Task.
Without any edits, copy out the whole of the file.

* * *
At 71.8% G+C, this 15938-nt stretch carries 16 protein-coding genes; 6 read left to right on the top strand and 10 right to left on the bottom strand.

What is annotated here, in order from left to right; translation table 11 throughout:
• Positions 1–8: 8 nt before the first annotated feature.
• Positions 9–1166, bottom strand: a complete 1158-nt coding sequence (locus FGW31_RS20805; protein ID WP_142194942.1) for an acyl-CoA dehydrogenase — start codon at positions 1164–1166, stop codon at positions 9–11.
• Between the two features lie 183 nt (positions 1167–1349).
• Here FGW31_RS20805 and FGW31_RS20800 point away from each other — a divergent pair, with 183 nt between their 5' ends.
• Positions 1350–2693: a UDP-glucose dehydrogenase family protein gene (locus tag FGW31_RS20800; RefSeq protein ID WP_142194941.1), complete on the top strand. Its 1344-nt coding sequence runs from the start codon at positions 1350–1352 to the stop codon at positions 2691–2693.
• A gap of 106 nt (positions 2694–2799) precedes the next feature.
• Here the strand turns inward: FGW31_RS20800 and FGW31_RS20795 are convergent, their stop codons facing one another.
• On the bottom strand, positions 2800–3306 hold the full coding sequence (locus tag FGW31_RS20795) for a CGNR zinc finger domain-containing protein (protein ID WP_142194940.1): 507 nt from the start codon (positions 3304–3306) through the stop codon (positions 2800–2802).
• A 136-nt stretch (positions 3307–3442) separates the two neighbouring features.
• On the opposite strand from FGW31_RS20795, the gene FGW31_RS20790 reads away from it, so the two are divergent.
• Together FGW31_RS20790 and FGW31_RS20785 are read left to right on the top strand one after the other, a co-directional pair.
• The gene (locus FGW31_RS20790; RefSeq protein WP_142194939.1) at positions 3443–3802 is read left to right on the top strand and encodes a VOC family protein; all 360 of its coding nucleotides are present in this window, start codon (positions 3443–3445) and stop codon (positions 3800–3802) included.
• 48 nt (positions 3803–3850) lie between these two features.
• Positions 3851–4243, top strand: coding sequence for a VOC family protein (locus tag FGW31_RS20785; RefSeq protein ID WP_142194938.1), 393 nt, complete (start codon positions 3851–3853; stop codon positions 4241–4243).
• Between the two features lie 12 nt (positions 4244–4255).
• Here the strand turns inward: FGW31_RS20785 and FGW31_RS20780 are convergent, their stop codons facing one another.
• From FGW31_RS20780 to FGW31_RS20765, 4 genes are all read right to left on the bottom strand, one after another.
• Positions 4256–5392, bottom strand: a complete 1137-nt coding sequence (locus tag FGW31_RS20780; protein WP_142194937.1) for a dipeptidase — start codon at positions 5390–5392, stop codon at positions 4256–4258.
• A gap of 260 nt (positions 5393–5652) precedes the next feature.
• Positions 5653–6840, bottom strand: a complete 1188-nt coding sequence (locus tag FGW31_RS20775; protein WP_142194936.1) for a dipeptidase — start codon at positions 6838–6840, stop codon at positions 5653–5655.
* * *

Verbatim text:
At 71.8% G+C, this 15938-nt stretch carries 16 protein-coding genes; 6 read left to right on the top strand and 10 right to left on the bottom strand.

What is annotated here, in order from left to right; translation table 11 throughout:
• Positions 1–8: 8 nt before the first annotated feature.
• Positions 9–1166, bottom strand: a complete 1158-nt coding sequence (locus FGW31_RS20805; protein ID WP_142194942.1) for an acyl-CoA dehydrogenase — start codon at positions 1164–1166, stop codon at positions 9–11.
• Between the two features lie 183 nt (positions 1167–1349).
• Here FGW31_RS20805 and FGW31_RS20800 point away from each other — a divergent pair, with 183 nt between their 5' ends.
• Positions 1350–2693: a UDP-glucose dehydrogenase family protein gene (locus tag FGW31_RS20800; RefSeq protein ID WP_142194941.1), complete on the top strand. Its 1344-nt coding sequence runs from the start codon at positions 1350–1352 to the stop codon at positions 2691–2693.
• A gap of 106 nt (positions 2694–2799) precedes the next feature.
• Here the strand turns inward: FGW31_RS20800 and FGW31_RS20795 are convergent, their stop codons facing one another.
• On the bottom strand, positions 2800–3306 hold the full coding sequence (locus tag FGW31_RS20795) for a CGNR zinc finger domain-containing protein (protein ID WP_142194940.1): 507 nt from the start codon (positions 3304–3306) through the stop codon (positions 2800–2802).
• A 136-nt stretch (positions 3307–3442) separates the two neighbouring features.
• On the opposite strand from FGW31_RS20795, the gene FGW31_RS20790 reads away from it, so the two are divergent.
• Together FGW31_RS20790 and FGW31_RS20785 are read left to right on the top strand one after the other, a co-directional pair.
• The gene (locus FGW31_RS20790; RefSeq protein WP_142194939.1) at positions 3443–3802 is read left to right on the top strand and encodes a VOC family protein; all 360 of its coding nucleotides are present in this window, start codon (positions 3443–3445) and stop codon (positions 3800–3802) included.
• 48 nt (positions 3803–3850) lie between these two features.
• Positions 3851–4243, top strand: coding sequence for a VOC family protein (locus tag FGW31_RS20785; RefSeq protein ID WP_142194938.1), 393 nt, complete (start codon positions 3851–3853; stop codon positions 4241–4243).
• Between the two features lie 12 nt (positions 4244–4255).
• Here the strand turns inward: FGW31_RS20785 and FGW31_RS20780 are convergent, their stop codons facing one another.
• From FGW31_RS20780 to FGW31_RS20765, 4 genes are all read right to left on the bottom strand, one after another.
• Positions 4256–5392, bottom strand: a complete 1137-nt coding sequence (locus tag FGW31_RS20780; protein WP_142194937.1) for a dipeptidase — start codon at positions 5390–5392, stop codon at positions 4256–4258.
• A gap of 260 nt (positions 5393–5652) precedes the next feature.
• Positions 5653–6840, bottom strand: a complete 1188-nt coding sequence (locus tag FGW31_RS20775; protein WP_142194936.1) for a dipeptidase — start codon at positions 6838–6840, stop codon at positions 5653–5655.